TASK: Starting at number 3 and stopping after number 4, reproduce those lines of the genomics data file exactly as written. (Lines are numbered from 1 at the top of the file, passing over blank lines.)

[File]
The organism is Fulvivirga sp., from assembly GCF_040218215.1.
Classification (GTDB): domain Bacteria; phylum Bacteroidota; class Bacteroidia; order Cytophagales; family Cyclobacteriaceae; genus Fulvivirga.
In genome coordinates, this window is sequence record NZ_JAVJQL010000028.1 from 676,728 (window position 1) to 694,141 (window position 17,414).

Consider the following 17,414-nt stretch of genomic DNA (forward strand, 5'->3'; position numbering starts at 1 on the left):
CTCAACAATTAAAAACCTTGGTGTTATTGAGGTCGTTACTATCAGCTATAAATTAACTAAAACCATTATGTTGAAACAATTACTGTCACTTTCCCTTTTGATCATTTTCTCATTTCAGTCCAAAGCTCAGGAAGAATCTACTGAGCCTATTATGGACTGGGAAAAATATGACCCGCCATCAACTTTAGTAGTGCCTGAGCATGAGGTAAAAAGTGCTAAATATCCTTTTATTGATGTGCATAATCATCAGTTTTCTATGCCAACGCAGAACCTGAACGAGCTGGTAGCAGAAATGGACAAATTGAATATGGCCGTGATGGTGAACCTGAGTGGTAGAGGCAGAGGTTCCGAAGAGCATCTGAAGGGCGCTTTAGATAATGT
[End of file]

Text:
In genome coordinates, this window is sequence record NZ_JAVJQL010000028.1 from 676,728 (window position 1) to 694,141 (window position 17,414).

Consider the following 17,414-nt stretch of genomic DNA (forward strand, 5'->3'; position numbering starts at 1 on the left):